"I am not a student."
It's a difference of nouns vs adjectives. I'll try to explain :-)
是 is used to say someone is a noun. (Examples: I am a student. You are a teacher. We are people.) When we make a negative, it becomes 不是. (Ex. I am not a student.)
- 我是学生 = I am a student (noun)
- 我不是学生 = I am not a student (noun)
In your other example, it is describing someone as an adjective. (Examples: I am happy. You are fast. We are nice.) In the positive, it would be 很 instead of 是. (我很高兴). Negative sentences however, do not use 不很, just 不.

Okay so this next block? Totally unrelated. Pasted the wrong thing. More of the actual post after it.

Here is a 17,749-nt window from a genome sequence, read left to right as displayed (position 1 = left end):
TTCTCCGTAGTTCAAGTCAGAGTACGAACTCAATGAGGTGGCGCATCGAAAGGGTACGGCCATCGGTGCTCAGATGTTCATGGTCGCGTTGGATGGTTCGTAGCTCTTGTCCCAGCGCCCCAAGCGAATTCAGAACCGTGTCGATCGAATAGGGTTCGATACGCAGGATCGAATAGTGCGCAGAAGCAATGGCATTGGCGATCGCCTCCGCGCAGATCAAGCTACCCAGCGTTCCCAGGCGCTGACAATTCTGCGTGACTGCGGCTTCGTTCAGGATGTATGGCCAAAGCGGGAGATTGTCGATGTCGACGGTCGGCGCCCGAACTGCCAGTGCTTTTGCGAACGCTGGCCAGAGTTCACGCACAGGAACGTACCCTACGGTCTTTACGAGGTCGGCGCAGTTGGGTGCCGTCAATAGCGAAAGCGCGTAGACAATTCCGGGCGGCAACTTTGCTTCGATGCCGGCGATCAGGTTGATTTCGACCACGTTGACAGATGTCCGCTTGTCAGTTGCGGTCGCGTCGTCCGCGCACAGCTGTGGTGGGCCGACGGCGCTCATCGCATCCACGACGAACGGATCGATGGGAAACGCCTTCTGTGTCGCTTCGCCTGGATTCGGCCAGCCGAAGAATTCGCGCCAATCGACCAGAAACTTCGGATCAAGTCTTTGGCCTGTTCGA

- 我很高兴 = I am happy (adjective)
- 我不高兴 = I am not happy (adjective)
About the intonation at the end of the sentence. Does the audio represent well what one might hear from a native speaker?
Specifically, I wonder about the last syllable in the sentence, as it doesn't sound quite like a regular old first tone ... is there an established rule indicating it be treated differently in any particular way in this kind of situation?